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Thanks GreenDrake, PB, Lynn and Hari. Many of the guides told me that once the first rains start to fall, thousands of elephants will start to head south towards the central Kalahari. It was late October when we saw this but earlier that month they saw a group of over 1000 elephants!!! (I think they mention it in the Chitabe newsletter) Again, they were just passing through and heading south. That is just one of the migration routes from Chobe/Linyanti, but there are others too. I was told that if all the elephants remained in northern Botswana, the damage and lack of food would be devastating for them. Many head south, giving the north some relief and time to recover.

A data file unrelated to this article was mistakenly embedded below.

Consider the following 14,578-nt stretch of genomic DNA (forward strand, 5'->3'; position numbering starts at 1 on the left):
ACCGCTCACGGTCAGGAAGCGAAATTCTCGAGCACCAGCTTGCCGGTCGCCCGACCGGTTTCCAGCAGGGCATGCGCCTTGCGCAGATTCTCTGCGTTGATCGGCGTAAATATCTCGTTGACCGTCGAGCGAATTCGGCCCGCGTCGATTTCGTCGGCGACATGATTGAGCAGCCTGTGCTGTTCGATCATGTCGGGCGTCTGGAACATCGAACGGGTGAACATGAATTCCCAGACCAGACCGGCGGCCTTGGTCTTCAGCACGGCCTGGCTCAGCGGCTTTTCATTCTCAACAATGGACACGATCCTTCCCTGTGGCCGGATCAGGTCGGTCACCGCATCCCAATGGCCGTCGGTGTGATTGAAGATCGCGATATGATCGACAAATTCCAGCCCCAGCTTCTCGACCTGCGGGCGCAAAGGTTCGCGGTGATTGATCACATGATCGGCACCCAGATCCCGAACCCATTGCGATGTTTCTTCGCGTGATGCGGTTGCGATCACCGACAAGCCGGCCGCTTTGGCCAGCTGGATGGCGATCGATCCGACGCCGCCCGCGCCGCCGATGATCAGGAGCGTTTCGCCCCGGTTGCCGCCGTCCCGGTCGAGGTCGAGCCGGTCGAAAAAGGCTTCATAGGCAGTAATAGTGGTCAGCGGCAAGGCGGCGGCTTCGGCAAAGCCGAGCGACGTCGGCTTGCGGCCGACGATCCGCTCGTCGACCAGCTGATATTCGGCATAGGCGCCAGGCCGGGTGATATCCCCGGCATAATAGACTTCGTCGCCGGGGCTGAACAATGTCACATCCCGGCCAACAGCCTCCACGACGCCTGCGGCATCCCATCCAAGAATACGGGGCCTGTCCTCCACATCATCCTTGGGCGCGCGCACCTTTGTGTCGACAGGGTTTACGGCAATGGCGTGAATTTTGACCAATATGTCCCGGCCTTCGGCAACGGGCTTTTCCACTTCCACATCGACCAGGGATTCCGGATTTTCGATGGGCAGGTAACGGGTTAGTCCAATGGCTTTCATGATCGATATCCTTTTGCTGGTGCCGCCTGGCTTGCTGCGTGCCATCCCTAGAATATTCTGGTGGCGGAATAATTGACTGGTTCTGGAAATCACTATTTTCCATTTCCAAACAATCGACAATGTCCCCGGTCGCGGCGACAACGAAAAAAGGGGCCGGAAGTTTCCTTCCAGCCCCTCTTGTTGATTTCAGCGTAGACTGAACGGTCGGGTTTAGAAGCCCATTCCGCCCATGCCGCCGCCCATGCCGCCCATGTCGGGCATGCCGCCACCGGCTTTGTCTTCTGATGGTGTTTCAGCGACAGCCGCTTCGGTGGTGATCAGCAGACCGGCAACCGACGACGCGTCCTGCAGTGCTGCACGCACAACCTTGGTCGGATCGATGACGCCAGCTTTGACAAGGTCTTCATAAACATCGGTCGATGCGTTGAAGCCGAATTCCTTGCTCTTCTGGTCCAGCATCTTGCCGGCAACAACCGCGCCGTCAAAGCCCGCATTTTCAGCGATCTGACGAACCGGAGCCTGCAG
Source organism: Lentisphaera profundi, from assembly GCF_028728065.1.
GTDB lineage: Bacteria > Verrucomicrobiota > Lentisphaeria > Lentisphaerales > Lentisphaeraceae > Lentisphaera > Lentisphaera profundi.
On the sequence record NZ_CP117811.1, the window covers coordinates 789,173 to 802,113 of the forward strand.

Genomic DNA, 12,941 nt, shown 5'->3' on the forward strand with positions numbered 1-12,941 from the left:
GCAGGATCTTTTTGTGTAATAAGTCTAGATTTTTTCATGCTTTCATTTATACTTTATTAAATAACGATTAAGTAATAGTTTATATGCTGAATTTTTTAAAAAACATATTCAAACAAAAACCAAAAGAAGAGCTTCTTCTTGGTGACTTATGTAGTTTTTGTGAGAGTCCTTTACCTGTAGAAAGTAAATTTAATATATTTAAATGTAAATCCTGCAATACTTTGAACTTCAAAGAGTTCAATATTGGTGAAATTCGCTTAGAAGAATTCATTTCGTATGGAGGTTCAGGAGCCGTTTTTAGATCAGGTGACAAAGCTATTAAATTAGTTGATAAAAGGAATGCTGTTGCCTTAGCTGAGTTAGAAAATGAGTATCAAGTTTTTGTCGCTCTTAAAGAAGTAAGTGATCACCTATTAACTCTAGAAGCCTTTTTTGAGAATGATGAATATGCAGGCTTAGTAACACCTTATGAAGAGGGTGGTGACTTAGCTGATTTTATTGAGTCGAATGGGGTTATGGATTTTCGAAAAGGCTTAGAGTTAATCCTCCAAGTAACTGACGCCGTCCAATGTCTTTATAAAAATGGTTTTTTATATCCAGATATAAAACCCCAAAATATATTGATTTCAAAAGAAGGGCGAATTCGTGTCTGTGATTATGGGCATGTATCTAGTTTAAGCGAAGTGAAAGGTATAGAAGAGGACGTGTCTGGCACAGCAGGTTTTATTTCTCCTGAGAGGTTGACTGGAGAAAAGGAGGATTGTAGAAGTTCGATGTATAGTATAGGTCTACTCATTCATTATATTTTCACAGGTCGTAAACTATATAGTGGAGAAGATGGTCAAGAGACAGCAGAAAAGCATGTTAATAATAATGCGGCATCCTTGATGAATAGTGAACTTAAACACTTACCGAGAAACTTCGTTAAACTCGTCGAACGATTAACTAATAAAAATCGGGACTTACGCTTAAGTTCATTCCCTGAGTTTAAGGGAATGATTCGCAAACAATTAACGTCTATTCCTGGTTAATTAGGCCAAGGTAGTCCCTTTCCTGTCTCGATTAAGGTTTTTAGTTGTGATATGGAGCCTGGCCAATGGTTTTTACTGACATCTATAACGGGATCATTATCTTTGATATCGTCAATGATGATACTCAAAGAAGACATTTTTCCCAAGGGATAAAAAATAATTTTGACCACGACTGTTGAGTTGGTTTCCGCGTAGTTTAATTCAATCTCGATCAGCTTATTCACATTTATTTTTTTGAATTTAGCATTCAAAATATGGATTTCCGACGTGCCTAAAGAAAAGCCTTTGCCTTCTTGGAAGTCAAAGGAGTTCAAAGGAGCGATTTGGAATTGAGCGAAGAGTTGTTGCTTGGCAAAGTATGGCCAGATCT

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Old Dec 6th, 2006, 11:49 PM
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Absolutely amazing. Reminds me of some pictures taken from the Chobe river that I must share.
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Old Dec 6th, 2006, 11:59 PM
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Gaurang,

Thanks....once again, another strong reason to take a long mobile safari trip deep into the Kalahari during the greeen season months. Besides the cheetah there

Hari

 
Old Dec 7th, 2006, 12:00 AM
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wrong smiley.......i just cant use that feature well!!!